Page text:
Box Office Power Rankings: July 25-27, 2008

titanic.jpgAfter two weekends, the only question remaining about The Dark Knight’s box-office prowess is whether it will become the all-time domestic champion, toppling Titanic. It’s unlikely, but Christopher Nolan’s second Batman movie is a very good bet to unseat Star Wars from second place, as long as we don’t consider pesky factors such as inflation.

Titanic earned nearly $601 million in the U.S., while Star Wars has grossed $461 million. After 10 days, The Dark Knight stands at nearly $314 million.

That’s a big gap, but if Batman follows the lead of Iron Man, he’ll be north of $550 million — well ahead of George Lucas and within spittin’ distance of James Cameron. Iron Man has earned roughly 44 percent of its gross since its second weekend, after which it stood at $178 million.

And if The Dark Knight has anywhere close to the staying power of Leonardo DiCaprio and Kate Winslet — who topped the box office for 15 consecutive weeks — Titanic might be sunk.

But Cameron shouldn’t sweat too much — yet. The Dark Knight lost a greater percentage of its business in weekend two (52 percent) than Iron Man at the same point in its release (48 percent).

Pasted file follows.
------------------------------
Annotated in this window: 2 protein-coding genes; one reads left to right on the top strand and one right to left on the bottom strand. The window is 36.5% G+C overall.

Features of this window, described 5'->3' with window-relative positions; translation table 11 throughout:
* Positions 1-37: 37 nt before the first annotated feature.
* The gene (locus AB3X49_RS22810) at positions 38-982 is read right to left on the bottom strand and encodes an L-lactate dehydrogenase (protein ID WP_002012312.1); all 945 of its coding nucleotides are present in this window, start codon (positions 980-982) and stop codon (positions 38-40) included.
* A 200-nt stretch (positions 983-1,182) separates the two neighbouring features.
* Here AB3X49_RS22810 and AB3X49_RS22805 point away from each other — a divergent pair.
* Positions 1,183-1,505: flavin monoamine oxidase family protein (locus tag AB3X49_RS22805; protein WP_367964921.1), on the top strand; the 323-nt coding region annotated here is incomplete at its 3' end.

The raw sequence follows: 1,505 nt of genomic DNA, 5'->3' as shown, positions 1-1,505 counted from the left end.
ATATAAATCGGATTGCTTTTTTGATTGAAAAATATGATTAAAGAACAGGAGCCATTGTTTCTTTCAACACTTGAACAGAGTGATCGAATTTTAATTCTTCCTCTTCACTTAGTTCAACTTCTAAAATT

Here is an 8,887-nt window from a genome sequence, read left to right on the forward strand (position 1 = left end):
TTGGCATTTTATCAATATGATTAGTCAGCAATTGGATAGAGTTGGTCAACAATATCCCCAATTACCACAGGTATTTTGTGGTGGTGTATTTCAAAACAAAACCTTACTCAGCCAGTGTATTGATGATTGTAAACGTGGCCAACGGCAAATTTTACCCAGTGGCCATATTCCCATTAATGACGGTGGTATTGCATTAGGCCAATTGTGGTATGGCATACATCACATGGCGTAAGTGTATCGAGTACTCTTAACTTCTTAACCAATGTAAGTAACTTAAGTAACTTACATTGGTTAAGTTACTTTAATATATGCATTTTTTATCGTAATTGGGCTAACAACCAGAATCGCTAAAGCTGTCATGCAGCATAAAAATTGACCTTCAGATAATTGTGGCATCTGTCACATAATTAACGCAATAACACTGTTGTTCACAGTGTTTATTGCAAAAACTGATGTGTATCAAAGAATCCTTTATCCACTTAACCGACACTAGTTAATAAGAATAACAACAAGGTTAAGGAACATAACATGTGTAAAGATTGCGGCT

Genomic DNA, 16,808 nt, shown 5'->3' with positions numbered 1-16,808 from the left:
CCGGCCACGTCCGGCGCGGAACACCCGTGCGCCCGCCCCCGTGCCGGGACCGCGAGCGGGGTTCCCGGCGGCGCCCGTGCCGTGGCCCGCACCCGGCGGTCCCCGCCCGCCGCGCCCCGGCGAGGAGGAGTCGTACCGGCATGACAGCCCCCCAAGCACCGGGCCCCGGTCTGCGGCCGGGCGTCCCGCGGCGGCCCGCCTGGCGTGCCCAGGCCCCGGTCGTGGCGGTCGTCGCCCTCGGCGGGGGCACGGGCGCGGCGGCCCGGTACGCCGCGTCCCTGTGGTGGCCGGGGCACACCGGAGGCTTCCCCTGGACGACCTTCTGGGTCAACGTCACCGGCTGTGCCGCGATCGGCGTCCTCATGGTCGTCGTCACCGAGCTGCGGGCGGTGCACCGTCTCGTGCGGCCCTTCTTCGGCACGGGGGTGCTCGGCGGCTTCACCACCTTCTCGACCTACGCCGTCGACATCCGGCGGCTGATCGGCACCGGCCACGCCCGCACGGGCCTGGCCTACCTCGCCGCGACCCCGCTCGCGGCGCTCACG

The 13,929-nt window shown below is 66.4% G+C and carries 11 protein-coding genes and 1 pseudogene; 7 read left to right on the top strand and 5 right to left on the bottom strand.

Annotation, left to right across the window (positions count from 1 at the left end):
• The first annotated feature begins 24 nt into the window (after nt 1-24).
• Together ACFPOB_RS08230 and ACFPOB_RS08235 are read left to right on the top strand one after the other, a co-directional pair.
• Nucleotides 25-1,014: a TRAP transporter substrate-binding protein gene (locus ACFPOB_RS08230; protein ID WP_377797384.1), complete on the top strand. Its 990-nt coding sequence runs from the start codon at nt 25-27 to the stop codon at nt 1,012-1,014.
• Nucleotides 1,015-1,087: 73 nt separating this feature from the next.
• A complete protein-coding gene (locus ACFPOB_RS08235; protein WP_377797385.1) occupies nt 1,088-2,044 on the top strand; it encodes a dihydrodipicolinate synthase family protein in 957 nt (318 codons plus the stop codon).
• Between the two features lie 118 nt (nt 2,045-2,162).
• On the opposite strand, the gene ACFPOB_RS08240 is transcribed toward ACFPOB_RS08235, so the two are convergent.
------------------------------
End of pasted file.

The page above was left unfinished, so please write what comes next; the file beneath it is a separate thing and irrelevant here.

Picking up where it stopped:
(And while I can’t prove it, this was written before Variety came to the same conclusion.)

Box Office Power Rankings: July 25-27, 2008
(Rank) Movie (previous week; box office, per-theater, Rotten Tomatoes, Metacritic: total)
(1) The Dark Knight (1; 10, 10, 9, 9: 38)
(2) WALL•E (2; 4, 4, 10, 10: 28)
(3) Mamma Mia! (4; 8, 8, 5, 5: 26)
(3) Step Brothers (-; 9, 9, 4, 4: 26)
(5) Journey to the Center of the Earth (4; 6, 7, 6, 6: 25)
(6) Hellboy II: The Golden Army (3; 3, 2, 8, 8: 21)
(7) The X-Files: I Want to Believe (-; 7, 6, 1, 3: 17)
(8) Hancock (6; 5, 5, 3, 3: 16)
(8) Wanted (7; 1, 1, 7, 7: 16)
(10) Space Chimps (10; 2, 3, 2, 1: 8)


Culture Snob’s Box Office Power Rankings balance box office and critical reception to create a better measure of a movie’s overall performance against its peers than gross receipts alone.

The weekly rankings cover the 10 top-grossing movies in the United States for the previous weekend. We assign equal weight to box office and critical opinion, with each having two components. The measures are: box-office gross, per-theater average, Rotten Tomatoes score, and Metacritic score.

Why those four? Box-office gross basically measures the number of people who saw a movie in a given weekend. Per-theater average corrects for blockbuster-wannabes that flood the market with prints, and gives limited-release movies a fighting chance. Rotten Tomatoes measures critical opinion in a binary way. And Metacritic gives a better sense of critics’ enthusiasm (or bile) for a movie.

For each of the four measures, the movies are ranked and assigned points (10 for the best performer, one for the worst). Finally, those points are added up, with a maximum score of 40 and a minimum score of four.

Leave a comment